SAN FRANCISCO (Reuters) - Lyft Inc’s stock sank further below its IPO price on Tuesday after receiving its first negative review from an analyst who is skeptical that consumers will give up car ownership in favor of relying on ride-hailing services.
Shares of the money-losing San Francisco company fell as much as 4.2 percent to $66.10 on Tuesday, their second straight session of losses after a hotly anticipated $72 initial public offer on Friday. The stock was down 2.3 percent at $67.41 early on Tuesday afternoon on the Nasdaq.
The stock’s weak performance could make investors more cautious about a string of expected public listings from Silicon Valley unicorns, including Uber Technologies Inc and Pinterest, which are also unprofitable.
Seaport Global initiated coverage of Lyft with a “sell” rating and a $42 price target, with analyst Michael Ward calling the stock’s current valuation a “leap of faith” that consumers will forego owning cars in favor of using ride-hailing services.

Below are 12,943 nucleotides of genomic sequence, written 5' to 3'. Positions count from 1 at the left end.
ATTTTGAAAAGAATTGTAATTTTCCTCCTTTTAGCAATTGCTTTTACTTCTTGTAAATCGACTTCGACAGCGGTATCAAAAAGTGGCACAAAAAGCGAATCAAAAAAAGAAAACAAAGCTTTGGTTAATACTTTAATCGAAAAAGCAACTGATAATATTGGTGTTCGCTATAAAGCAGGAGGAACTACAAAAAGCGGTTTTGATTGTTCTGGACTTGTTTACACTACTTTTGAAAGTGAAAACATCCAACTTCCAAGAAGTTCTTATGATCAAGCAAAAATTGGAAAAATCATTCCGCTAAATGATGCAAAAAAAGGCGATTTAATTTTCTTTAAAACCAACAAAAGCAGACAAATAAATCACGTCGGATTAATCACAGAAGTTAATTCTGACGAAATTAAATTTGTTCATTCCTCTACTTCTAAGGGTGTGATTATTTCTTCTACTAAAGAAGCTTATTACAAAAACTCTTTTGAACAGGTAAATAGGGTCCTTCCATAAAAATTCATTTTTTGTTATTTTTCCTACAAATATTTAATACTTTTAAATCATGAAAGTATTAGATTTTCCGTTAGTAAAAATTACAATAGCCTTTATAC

“Despite the optics of vehicles being an underutilized asset, we believe people will continue to own their own vehicles as primary transportation and instead rely on the ridesharing services as a convenient supplement,” Ward wrote in a client note.
Another five analysts have initiated coverage of Lyft, with two of them recommending the stock and three assigning neutral ratings.
Those five analysts on average expect Lyft’s revenue to jump 60 percent to $3.45 billion in 2019, while Ward estimated 2019 revenue would reach $3.40 billion.
Lyft reported a loss of $911 million in 2018, wider than its $688 million loss in 2017, despite revenue doubling in 2018 to $2.16 billion. It has not said when it expects to become profitable.
The stock, which surged as high as $88.60 in the first few minutes after its listing on Friday before slipping steadily lower, is now trading at about 5.7 times expected annual revenue. By comparison, Alphabet Inc’s stock is currently at 4.8 times expected revenue, while Facebook Inc is at 6.5 times expected revenue.
Reporting by Noel Randewich in San Francisco; Editing by Matthew Lewis
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